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8. Style of Writing

It has been observed that the style of the Greek within the book of Revelation differs significantly from that of the gospel of John. This has been frequently used to intimate that the author, although describing himself as John (Rev. Rev. 1:1+, Rev. 1:4+, Rev. 1:9+; Rev. 21:2+; Rev. 22:8+), is a different John than the Apostle. (See the discussion concerning the authorship of the book.) Our purpose here is to briefly discuss these differences in style and to suggest possible reasons why this is so.

2 Ibid., 101-102.

3 Merrill C. Tenney, Interpreting Revelation (Peabody, MA: Hendrickson Publishers, 1957), 14.

4 “The gospel of John was probably written between A.D. 85 and 90, the epistles of John in the early nineties, and the Apocalypse about A.D. 95.”—Robert L. Thomas, Revelation 1-7 (Chicago, IL: Moody Press, 1992), 18.

5 Tenney, Interpreting Revelation, 14.

6 Beale, The Book of Revelation: A Commentary on the Greek Text, 101.

7 “It is not so much particular Hebraisms that meet us in the Apocalypse as the flavor of the LXX whose words are interwoven in the text at every turn.”—A. T. Robertson, A Grammar of the Greek NT in the Light of HistoricalResearch (Nashville, TN: Broadman Press, 1934), 135.

8 “Some have suggested that the message was so emotional and vivid that John struggled to keep up with the flashes of dramatic revelation coming on him.”—Mal Couch, “The Literary Structure of Revelation,” in Mal Couch, ed., A Bible Handbook to Revelation (Grand Rapids, MI: Kregel Publications, 2001), 69.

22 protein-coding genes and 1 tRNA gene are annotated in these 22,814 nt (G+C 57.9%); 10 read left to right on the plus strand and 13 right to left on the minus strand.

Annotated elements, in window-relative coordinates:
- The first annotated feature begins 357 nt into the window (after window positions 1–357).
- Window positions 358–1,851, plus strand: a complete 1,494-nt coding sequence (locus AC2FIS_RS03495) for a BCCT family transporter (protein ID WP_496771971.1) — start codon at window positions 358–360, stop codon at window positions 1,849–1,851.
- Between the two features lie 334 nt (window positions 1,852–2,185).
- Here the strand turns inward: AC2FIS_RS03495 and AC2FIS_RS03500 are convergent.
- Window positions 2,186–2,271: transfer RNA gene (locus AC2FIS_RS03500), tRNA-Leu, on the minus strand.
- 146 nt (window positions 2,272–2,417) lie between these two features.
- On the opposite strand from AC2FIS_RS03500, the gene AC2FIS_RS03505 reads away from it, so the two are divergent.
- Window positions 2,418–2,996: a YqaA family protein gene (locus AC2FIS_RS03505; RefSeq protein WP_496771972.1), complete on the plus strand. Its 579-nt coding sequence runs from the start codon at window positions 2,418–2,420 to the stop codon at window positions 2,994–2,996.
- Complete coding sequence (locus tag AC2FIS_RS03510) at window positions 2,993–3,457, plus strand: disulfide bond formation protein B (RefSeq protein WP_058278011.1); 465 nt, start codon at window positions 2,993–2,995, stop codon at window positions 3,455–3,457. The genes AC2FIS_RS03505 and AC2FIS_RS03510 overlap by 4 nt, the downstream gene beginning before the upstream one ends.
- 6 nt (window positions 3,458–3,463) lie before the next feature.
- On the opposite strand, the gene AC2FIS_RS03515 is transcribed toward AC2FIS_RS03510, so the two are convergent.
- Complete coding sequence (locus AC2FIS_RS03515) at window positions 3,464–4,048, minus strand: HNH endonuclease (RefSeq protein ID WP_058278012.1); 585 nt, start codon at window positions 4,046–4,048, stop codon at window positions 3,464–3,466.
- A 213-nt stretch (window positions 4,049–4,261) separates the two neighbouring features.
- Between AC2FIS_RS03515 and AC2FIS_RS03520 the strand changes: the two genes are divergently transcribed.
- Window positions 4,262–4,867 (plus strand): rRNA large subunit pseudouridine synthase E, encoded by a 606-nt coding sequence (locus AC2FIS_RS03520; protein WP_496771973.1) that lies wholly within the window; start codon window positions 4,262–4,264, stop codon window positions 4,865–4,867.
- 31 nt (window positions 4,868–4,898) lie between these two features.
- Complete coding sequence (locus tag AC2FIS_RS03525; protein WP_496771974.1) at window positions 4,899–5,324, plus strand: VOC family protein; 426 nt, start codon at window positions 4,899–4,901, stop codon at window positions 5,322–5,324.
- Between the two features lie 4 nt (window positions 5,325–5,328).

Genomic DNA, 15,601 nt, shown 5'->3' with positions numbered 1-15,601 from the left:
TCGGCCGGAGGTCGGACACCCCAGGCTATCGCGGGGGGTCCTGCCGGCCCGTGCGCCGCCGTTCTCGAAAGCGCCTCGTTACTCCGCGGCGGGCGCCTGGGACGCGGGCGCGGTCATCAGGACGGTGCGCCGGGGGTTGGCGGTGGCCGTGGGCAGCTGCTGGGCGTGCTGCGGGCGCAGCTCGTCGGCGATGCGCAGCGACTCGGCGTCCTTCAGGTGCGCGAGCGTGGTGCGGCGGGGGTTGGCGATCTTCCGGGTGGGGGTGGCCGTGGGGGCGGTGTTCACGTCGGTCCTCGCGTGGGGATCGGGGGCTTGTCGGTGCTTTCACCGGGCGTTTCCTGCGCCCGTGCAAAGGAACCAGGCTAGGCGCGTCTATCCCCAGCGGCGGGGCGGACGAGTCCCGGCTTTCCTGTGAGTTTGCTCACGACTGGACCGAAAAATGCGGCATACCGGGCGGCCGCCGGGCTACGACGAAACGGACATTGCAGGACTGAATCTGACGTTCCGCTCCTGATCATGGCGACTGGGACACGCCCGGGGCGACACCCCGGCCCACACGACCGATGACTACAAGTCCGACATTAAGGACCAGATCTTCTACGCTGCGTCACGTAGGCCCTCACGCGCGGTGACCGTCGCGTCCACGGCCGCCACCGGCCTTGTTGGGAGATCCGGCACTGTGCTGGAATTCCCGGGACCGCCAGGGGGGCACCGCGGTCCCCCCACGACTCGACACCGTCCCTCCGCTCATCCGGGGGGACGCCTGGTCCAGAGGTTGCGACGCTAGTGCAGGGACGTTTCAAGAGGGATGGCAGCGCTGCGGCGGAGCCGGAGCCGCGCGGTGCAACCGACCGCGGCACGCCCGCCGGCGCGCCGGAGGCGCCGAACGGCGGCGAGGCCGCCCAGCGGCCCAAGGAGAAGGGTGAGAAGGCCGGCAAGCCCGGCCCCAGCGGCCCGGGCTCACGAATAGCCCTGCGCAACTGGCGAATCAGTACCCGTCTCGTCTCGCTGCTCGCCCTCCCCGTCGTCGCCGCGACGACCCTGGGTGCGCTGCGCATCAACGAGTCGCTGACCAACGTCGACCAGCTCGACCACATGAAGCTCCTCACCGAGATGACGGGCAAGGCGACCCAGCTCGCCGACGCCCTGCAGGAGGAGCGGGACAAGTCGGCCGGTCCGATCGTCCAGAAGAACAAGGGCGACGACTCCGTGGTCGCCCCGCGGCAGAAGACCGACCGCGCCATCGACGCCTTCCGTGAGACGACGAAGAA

9 “It is also possible that John used an amanuensis (secretary) when he wrote the gospel and the epistles (as Paul did; Rom. Rom. 16:22)—something he could not have done while writing Revelation in exile on Patmos.”—John MacArthur, Revelation 1-11 : The MacArthur New Testament Commentary (Chicago, IL: Moody Press, 1999), 6. “There is plausibility in the suggestion that the superior smoothness of the Greek of the Gospel and various linguistic differences are due at least in part to the employment of a Greek amanuensis. . . . Paul wrote most of his epistles by the hand of another.”—Isbon T. Beckwith, The Apocalypse of John (Eugene, OR: Wipf and Stock Publishers, 2001), 356.

10 “While the solecistic anacolutha of the Apocalypse have no parallel on any large scale in the Gospel, there is a considerable number of unusual constructions which are common to the two books.”—Henry Barclay Swete, The Apocalypse of St. John (Eugene, OR: Wipf and Stock Publishers, 1998, 1906), cxxiii.

11 Thomas, Revelation 1-7, 7-8.

12 “his departures from Greek usage are pretty certainly not due to ignorance; his general correctness and his Greek vocabulary show him to have possessed an adequate command of the language.”—Beckwith, The Apocalypse of John, 345.

13 Swete, The Apocalypse of St. John, cxx.

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